The Election Commission has announced that Malaysia will go to the polls on 9 May 2018 (Wednesday). In the short period of time since the announcement, we have already received numerous queries from clients about how to manage this situation given that 9 May 2018 is a weekday. We’ve prepared this short article to address some of the questions we’ve received so far.
Are employers required to give their employees time off to vote?
The short answer is yes.
Section 25(1) of the Election Offences Act 1954 (“Act”) states:
“Every employer shall, on polling day, allow to every elector in his employ a reasonable period for voting, and no employer shall make any deduction from the pay or other remuneration of any such elector or impose upon or exact from him any penalty by reason of his absence during such period.”
As such, employers must allow their employees a reasonable period to go out and vote on polling day.
What happens if an employer doesn’t allow their employee to vote?
The Act states that any employer who refuses, or by intimidation, undue influence or in any other manner, interferes with the granting of a reasonable period for voting, shall on conviction be liable to a fine of RM5,000 or to imprisonment for one year.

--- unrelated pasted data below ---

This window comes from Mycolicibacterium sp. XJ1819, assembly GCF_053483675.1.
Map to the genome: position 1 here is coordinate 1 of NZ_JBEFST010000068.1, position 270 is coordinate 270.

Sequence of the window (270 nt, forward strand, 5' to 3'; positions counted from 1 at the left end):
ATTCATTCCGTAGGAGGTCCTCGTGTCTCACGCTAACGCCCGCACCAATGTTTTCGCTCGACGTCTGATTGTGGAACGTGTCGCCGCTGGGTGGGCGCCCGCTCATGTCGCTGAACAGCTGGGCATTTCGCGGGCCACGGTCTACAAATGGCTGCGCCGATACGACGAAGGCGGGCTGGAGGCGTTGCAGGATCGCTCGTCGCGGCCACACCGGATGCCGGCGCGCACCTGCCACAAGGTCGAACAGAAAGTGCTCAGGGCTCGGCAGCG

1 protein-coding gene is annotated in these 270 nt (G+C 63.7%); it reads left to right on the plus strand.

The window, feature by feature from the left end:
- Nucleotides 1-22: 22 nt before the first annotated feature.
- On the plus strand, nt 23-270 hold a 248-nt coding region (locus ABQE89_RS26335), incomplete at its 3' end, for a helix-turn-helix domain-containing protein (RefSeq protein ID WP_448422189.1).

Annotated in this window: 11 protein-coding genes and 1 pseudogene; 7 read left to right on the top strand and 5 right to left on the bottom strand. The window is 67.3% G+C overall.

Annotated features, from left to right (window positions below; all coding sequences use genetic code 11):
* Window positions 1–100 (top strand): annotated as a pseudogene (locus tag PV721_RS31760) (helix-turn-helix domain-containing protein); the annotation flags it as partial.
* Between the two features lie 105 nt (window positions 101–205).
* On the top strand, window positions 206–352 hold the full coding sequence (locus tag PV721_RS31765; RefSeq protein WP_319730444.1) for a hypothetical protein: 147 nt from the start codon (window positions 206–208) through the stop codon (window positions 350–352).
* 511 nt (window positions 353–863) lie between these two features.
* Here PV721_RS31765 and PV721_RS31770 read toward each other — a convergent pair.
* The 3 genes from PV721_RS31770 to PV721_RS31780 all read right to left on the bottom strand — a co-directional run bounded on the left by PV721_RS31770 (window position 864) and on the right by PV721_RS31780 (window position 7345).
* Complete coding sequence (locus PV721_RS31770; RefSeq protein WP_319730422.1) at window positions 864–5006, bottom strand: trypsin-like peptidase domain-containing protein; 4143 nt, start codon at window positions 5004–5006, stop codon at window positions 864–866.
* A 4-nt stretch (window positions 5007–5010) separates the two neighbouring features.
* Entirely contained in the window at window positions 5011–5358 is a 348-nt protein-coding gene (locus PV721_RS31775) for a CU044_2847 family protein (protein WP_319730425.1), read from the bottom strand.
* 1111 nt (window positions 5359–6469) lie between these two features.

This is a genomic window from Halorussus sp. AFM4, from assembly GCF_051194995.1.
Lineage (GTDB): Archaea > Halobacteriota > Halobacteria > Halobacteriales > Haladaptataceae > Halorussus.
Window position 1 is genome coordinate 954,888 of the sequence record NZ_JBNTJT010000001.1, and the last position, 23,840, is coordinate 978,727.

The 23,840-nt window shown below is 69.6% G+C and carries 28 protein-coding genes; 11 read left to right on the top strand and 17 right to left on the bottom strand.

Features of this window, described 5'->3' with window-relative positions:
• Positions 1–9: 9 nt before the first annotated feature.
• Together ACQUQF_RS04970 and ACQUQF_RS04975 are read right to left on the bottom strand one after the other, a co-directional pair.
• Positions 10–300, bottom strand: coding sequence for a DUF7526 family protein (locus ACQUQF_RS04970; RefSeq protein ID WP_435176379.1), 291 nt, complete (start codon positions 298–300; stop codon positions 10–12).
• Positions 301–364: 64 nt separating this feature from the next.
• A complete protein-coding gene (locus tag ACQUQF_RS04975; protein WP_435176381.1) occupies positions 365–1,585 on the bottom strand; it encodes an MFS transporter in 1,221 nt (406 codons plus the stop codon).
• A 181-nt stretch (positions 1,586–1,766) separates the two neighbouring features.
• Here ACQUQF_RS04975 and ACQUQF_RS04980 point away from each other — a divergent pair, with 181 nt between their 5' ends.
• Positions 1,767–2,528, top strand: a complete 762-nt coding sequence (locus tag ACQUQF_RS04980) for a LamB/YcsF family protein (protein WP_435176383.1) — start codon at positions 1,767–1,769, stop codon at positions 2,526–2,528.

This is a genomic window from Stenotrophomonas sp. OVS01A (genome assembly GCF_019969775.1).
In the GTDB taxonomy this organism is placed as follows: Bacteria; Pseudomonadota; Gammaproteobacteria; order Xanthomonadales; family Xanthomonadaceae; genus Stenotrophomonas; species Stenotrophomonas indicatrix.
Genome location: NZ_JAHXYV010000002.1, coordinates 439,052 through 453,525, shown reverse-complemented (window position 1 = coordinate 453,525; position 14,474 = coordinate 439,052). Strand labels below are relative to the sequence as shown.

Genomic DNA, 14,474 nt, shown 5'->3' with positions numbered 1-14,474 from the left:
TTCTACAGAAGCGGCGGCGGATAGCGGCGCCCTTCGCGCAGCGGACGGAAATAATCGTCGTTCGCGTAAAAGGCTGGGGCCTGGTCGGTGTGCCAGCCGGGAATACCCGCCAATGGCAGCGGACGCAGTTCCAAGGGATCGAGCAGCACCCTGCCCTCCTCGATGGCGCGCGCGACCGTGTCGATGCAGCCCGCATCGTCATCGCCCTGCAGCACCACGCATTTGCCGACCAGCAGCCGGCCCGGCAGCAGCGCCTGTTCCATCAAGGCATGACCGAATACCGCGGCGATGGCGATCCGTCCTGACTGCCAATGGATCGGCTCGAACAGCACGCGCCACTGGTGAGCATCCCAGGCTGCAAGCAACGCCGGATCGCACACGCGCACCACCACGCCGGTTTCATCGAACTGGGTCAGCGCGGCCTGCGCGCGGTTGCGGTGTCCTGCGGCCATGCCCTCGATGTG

Further, it is also an offence under the Act to obstruct or prevent a voter from voting at an election. Any person who does so shall be liable on conviction, to imprisonment for a term not exceeding 2 years and to a fine not exceeding RM5,000.00 or both. In addition, violators may, until the expiration of 5 years from such conviction, be incapable of being registered or listed as an elector or of voting at any election.
What is a “reasonable period for voting”? One hour? Half day? One day?
The Act does not define what amounts to a “reasonable period for voting”. As such, it is likely be determined on a case by case basis. For example, if an elector’s polling station is nearby, the employer is unlikely to be required to give the employee the entire day off just to vote. However, a full day may be reasonable if the employee’s polling station is in another state.
Can an employer treat the voting day as “annual leave” and deduct it from the employee’s annual leave balance?
The Act is silent about this. However, as the Act provides that an employer shall not make deductions from pay or remuneration, or otherwise penalise the employee, we would conservatively advise employers not to treat the voting day as annual leave.
What happens if polling day is declared a public holiday?
If polling day is declared as a holiday under the Holidays Act 1951, the employer can choose not to observe the public holiday and may grant the employee “any other day as a paid public holiday” in substitution. (Read our earlier article about observing public holidays for more information).
However, if the employer doesn’t observe the public holiday, they must still provide their employees a reasonable time to vote on polling day.
Have a query? Please contact us.